UCSD scientists create nanoscale "thresholdless" laser

Feb. 9, 2012
San Diego, CA--A group at the University of California, San Diego (UCSD) has fabricated a so-called "thresholdless" laser, which uses uses quantum electrodynamic effects to achieve lasing without a threshold using a broadband gain medium.

San Diego, CA--A group at the University of California, San Diego (UCSD) has fabricated a so-called "thresholdless" laser, which uses uses quantum electrodynamic effects to achieve lasing without a threshold using a broadband gain medium.1 The laser cavity consists of a metal rod enclosed by a ring of metal-coated semiconductor quantum wells.

The very low-power laser, which operates at room temperature and emits at telecommunications wavelengths, has a resonator of nanoscale size. It could be useful in on-chip photonic circuits, and possibly as a component in metamaterials that use laser gain to offset losses, thus making large metamaterial thicknesses more practical. As a result, larger-scale (meaning larger than a few wavelengths in size) optical invisibility cloaks may become a little less impossible (meaning not yet achievable, but a little less inconceivable than before) to build. The laser could enable metamaterial superlenses that capture evanescent light waves to image features far smaller than the diffraction limit, resulting in images of viruses and such (which is a much more realistic goal than Harry Potter style invisibility cloaks anyway).

The laser relies on quantum-electrodynamic effects in its coaxial nanocavities to get around the threshold constraint that other lasers have. The nanoscale coaxial laser is more than an order of magnitude smaller than the previous record smallest nanolaser created by UCSD and published in Nature Photonics less than two years ago. The whole device is about half a micron in diameter, and appears to be scalable to smaller sizes.

Yeshaiahu Fainman, a professor at UCSD and co-author of the new study, said other applications for the new lasers could include biochemical sensors or high-resolution displays, but the researchers are still working out the theory behind how the lasers operate. They would also like to find a way to pump the lasers electrically instead of optically.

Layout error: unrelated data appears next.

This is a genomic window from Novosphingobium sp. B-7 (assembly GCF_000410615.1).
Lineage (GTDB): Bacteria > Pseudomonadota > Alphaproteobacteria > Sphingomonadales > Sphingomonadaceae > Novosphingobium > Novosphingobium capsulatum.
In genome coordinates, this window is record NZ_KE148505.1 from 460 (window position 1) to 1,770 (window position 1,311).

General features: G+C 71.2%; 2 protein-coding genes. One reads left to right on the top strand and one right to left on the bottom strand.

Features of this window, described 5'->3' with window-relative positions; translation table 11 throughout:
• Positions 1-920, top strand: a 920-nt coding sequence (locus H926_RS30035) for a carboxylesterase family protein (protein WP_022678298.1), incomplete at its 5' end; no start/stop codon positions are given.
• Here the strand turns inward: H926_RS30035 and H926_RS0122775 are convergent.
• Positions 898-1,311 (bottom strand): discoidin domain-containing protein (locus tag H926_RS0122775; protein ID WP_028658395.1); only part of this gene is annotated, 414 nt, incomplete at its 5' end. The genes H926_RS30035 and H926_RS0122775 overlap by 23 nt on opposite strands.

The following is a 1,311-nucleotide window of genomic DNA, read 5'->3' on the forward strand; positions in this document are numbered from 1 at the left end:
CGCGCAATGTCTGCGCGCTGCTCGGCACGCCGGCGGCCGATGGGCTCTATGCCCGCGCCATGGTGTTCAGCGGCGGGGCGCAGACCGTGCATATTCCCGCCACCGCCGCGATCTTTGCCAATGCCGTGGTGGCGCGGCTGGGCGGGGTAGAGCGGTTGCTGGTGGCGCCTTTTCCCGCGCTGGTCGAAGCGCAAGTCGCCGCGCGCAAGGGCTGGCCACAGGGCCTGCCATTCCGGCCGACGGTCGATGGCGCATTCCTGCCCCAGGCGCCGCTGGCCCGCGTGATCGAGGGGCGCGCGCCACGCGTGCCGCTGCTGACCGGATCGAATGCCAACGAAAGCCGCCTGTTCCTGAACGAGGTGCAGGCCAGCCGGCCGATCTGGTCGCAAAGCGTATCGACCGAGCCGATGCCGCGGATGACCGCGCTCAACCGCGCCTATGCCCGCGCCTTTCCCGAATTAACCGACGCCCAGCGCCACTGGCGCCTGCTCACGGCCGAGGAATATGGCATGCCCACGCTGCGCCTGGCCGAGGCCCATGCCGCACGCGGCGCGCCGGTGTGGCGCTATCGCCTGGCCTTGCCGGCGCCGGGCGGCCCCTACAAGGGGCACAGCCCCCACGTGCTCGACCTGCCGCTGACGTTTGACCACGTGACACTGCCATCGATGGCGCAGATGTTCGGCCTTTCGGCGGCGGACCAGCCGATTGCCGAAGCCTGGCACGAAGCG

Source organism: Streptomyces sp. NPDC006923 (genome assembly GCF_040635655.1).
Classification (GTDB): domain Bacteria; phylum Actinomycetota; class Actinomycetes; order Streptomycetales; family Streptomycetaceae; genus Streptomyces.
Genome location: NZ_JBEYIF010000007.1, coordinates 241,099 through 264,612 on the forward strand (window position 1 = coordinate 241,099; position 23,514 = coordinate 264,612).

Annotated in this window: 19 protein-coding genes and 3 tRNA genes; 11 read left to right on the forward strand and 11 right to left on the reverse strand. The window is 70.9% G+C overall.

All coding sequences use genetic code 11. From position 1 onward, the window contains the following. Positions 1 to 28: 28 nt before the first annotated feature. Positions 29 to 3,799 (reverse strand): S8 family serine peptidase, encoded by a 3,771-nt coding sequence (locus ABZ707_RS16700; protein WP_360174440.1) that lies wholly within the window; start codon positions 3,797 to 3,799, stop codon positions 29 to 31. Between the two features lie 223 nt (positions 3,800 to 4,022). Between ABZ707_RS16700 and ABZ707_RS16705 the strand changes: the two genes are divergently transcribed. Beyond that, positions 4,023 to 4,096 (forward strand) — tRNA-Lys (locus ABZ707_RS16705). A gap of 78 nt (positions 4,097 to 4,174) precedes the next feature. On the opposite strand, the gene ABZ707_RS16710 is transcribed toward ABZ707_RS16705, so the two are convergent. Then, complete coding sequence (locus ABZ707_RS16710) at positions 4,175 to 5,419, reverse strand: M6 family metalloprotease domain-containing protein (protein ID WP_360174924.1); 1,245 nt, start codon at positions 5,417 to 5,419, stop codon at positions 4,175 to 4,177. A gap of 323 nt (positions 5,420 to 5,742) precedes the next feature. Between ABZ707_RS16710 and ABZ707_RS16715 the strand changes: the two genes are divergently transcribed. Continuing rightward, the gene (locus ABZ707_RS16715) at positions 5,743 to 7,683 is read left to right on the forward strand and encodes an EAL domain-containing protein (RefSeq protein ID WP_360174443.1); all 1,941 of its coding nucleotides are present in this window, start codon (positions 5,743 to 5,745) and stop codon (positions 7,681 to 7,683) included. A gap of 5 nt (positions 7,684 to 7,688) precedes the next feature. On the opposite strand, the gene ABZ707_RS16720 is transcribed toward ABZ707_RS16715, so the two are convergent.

REFERENCE:

1. M. Khajavikhan et al., Nature 482, p. 204, 09 February 2012.

About the Author

John Wallace | Senior Technical Editor (1998-2022)

John Wallace was with Laser Focus World for nearly 25 years, retiring in late June 2022. He obtained a bachelor's degree in mechanical engineering and physics at Rutgers University and a master's in optical engineering at the University of Rochester. Before becoming an editor, John worked as an engineer at RCA, Exxon, Eastman Kodak, and GCA Corporation.

Sponsored Recommendations

Request a free Micro 3D Printed sample part

April 11, 2024
The best way to understand the part quality we can achieve is by seeing it first-hand. Request a free 3D printed high-precision sample part.

How to Tune Servo Systems: The Basics

April 10, 2024
Learn how to tune a servo system using frequency-based tools to meet system specifications by watching our webinar!

Motion Scan and Data Collection Methods for Electro-Optic System Testing

April 10, 2024
Learn how different scanning patterns and approaches can be used in measuring an electro-optic sensor performance, by reading our whitepaper here!

How Precision Motion Systems are Shaping the Future of Semiconductor Manufacturing

March 28, 2024
This article highlights the pivotal role precision motion systems play in supporting the latest semiconductor manufacturing trends.

Voice your opinion!

To join the conversation, and become an exclusive member of Laser Focus World, create an account today!